Plans to delay the delivery of a second dose of a Govt vaccine to more than 500,000 people who received the first jab have caused an uproar among doctors, who say canceling appointments is a waste of time, confusing patients and unethical.
On Wednesday the government announced a change in its Govt vaccination strategy, saying that the second doses of the newly approved Oxford / AstraZeneca vaccine and the previously approved Pfizer / BioNtech job will now be offered for up to 12 weeks after the first dose.
This action applies to persons who are scheduled to have a second dose of Pfizer Jab after January 4, and to those who have not yet received the Jab. The government said it hoped the approach would give some people some protection from the disease as soon as possible.
However, the announcement sparked controversy, warning that maximum protection against Pfizer and Bioentech Coward requires two doses of the vaccine, and that there is no evidence that the first dose provided protection only three weeks later.
Now doctors have said canceling appointments for the second dose will take more time and lead to confusion.
Professor of Primary Care and Public Health at Imperial College London, G.P. Azim Majeed, a trainee, said he was shocked by the change of plans.
“We already have thousands or tens of thousands of people who have booked their second jabs, all of whom are elderly, so they often have to make special arrangements for their care or have someone drop them. Someone has to cancel their appointments and re-register all of these patients, so it’s for the people. It is going to create a lot of work, ”he said.
“It is clear that the people who make these rules are not the ones who have to enforce them. I understand the rationale that the government wants to increase the supply of vaccines to ensure that more people are vaccinated, but I think it could have been more disruptive to people already, rather than canceling those already booked.”
A doctor, who spoke to the Guardian anonymously, said he hoped to continue with the original schedule of the second dose rather than cancel appointments, otherwise doing so would endanger their most vulnerable patients and breach promises to patients.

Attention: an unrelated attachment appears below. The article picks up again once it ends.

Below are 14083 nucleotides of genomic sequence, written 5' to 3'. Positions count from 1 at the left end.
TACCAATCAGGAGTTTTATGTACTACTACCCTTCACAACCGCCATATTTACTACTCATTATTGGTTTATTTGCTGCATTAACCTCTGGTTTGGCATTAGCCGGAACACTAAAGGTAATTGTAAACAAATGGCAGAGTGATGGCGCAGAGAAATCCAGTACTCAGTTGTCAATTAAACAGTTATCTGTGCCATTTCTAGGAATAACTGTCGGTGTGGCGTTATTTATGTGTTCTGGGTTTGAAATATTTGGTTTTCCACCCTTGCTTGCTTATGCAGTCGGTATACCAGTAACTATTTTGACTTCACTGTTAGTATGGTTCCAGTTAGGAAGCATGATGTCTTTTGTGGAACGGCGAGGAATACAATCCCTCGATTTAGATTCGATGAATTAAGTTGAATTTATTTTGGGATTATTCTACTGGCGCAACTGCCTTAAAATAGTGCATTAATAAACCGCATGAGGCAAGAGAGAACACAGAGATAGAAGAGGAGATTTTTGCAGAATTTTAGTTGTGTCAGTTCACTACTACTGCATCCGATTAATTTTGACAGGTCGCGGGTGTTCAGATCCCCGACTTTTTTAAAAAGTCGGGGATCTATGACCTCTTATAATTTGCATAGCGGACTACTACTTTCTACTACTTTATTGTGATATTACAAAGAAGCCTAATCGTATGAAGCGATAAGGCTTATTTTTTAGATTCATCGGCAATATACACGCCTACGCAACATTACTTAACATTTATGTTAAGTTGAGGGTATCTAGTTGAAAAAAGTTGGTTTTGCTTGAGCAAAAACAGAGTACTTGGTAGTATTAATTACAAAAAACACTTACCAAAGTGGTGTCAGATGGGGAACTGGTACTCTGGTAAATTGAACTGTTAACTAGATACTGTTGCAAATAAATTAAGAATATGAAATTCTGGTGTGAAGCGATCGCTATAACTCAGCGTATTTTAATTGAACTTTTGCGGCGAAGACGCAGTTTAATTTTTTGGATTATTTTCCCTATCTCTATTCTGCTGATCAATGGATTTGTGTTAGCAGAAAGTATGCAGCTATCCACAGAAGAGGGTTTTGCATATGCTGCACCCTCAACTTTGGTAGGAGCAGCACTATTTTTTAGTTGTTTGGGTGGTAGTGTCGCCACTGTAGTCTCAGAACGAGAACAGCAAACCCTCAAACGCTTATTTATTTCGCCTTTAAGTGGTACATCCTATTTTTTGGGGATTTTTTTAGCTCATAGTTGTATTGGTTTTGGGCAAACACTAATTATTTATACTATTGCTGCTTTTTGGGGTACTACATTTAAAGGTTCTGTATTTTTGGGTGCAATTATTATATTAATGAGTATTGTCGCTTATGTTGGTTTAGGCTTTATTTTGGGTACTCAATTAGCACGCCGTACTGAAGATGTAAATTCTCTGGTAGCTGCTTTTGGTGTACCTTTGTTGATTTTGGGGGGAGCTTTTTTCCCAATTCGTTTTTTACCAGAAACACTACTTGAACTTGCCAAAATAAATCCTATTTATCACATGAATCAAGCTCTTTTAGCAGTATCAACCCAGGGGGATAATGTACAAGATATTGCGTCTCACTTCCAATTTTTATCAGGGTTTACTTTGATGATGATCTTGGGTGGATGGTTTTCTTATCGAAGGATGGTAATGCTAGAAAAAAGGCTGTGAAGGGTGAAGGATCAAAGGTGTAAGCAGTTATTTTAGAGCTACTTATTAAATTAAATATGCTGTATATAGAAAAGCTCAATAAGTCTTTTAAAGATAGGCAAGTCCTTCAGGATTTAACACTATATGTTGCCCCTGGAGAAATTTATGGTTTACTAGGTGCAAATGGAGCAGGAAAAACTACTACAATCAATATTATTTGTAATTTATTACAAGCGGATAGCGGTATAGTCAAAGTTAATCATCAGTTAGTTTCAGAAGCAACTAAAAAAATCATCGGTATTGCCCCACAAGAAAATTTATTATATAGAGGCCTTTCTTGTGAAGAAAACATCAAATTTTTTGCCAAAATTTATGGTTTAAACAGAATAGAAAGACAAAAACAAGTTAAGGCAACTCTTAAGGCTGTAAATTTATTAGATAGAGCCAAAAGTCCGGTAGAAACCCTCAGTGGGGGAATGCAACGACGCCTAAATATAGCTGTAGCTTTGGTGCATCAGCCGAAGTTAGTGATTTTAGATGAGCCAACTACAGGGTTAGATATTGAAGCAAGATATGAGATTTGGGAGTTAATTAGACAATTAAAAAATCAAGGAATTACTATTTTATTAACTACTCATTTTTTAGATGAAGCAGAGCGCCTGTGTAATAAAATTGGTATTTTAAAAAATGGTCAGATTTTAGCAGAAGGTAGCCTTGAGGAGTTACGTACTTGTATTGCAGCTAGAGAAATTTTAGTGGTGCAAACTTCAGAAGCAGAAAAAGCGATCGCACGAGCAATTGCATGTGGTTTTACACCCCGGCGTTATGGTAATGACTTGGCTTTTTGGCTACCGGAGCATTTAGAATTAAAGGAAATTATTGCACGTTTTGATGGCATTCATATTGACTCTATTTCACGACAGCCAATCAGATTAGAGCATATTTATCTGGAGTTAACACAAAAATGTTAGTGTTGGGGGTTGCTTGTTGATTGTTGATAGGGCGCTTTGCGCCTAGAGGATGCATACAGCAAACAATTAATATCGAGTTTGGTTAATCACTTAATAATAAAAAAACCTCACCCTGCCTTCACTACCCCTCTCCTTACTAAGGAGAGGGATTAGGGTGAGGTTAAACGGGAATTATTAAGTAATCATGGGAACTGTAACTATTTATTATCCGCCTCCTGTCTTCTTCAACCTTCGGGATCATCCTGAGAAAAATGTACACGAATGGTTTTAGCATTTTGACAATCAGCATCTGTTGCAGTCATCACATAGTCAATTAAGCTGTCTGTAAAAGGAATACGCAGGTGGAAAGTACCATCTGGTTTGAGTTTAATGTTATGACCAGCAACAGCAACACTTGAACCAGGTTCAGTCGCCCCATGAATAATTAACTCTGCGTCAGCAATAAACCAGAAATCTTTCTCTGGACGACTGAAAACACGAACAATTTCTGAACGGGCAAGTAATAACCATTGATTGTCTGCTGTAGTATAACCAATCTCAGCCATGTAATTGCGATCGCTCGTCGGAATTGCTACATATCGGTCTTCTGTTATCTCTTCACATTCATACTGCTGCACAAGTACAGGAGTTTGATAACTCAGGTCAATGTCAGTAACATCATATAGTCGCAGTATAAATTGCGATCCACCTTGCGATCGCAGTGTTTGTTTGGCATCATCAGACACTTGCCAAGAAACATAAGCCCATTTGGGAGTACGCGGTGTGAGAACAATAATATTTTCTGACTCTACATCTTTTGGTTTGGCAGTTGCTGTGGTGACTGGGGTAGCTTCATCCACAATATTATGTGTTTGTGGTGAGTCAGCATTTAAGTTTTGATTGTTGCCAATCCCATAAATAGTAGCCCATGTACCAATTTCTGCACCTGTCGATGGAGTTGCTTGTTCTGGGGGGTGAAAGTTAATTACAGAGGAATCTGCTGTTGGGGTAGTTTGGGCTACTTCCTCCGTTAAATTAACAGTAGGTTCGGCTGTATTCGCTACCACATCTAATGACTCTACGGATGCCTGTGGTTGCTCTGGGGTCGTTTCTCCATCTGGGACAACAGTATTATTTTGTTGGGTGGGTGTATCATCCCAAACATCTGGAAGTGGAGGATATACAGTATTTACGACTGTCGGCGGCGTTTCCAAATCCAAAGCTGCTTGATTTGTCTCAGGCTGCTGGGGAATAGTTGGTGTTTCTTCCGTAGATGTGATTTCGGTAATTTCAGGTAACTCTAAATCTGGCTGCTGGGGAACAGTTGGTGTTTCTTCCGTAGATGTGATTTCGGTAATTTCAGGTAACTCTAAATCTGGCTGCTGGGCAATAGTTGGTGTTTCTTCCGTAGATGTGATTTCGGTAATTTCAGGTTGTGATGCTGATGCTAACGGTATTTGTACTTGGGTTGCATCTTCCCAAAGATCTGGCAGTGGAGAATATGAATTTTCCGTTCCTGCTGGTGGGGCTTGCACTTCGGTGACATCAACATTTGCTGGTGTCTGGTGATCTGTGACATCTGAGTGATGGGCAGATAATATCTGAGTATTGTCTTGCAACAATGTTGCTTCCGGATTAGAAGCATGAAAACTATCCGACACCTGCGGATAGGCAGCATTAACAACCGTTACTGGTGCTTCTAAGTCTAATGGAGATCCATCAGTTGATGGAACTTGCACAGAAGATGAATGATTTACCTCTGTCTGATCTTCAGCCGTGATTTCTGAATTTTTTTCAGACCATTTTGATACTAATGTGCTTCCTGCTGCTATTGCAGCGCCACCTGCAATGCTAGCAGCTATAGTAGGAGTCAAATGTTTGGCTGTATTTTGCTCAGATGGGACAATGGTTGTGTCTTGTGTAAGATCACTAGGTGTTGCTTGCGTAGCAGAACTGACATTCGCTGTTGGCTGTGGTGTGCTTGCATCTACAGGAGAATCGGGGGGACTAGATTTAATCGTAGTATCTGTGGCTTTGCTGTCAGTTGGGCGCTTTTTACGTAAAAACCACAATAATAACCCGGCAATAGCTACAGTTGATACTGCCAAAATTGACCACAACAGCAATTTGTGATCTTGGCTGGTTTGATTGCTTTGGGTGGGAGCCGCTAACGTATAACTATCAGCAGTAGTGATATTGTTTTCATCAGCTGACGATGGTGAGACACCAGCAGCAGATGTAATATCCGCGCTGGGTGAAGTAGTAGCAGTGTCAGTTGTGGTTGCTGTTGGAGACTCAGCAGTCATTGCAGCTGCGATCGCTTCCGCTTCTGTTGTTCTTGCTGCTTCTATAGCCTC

The British Medical Association said it was “unreasonable and utterly unreasonable” to expect the procedure to be canceled and an appointment made for a second dose.
PMA’s GPS Dr. Richard Vutre, chairman of the committee, said: “It is very unreasonable for tens of thousands of our most critically ill patients to try to reconsider their appointments now. Local leaders tell us that it is unprofessional and unprofessional to make appointments for thousands of vulnerable, elderly patients, especially those who have been booked and who have already made arrangements for a second vaccination in the next two weeks. ”
Vadre called on the government to release scientifically verified justification for the new approach, and said re-registration of appointments would cause huge logistical problems. “For example, communicating with just 2,000-year-olds or even vulnerable patients would take a team of up to five staff per training a week, which is simply unacceptable. BMA believes the current commitment to these patients by NHS and local physicians should be respected. If the PPPs decide, the PMA will support them. ”
G.P. of Oxford University. And Dr Helen Salisbury, medical adviser to the Health Experience Research Group, who tweeted that Health Secretary Matt Hankcock should help his elderly patients communicate by phone and explain to them why their second jab was delayed. He said his primary care network needed to cancel and re-register 1,160 appointments.
“In 5 minutes of a phone call, it works 193 hours. Not to mention sadness and anger. ” She wrote.
Salisbury Asked the General Medical Council To provide advice. “I have been instructed to use a vaccine outside of its certification and approved schedule, in violation of the promise I made to my elderly patients, which could possibly put them at risk. Please consult.”
His comments have unleashed responses from other GPs, with some questioning whether it is ethical to delay the second dose when patients approve the first dose on the basis that they will receive the second dose after the first three weeks.
However, others welcomed the change in attitude. Dr. Ed Turnham, GP in Norwich, said the pharmaceutical and health products regulatory agency To be congratulated To its “bold, practical end”.
He Tweeted: “I think most of our elderly patients will be happy that this will reduce the delay in protecting their friends and relatives and reduce the risk that hospitals will be overcrowded.”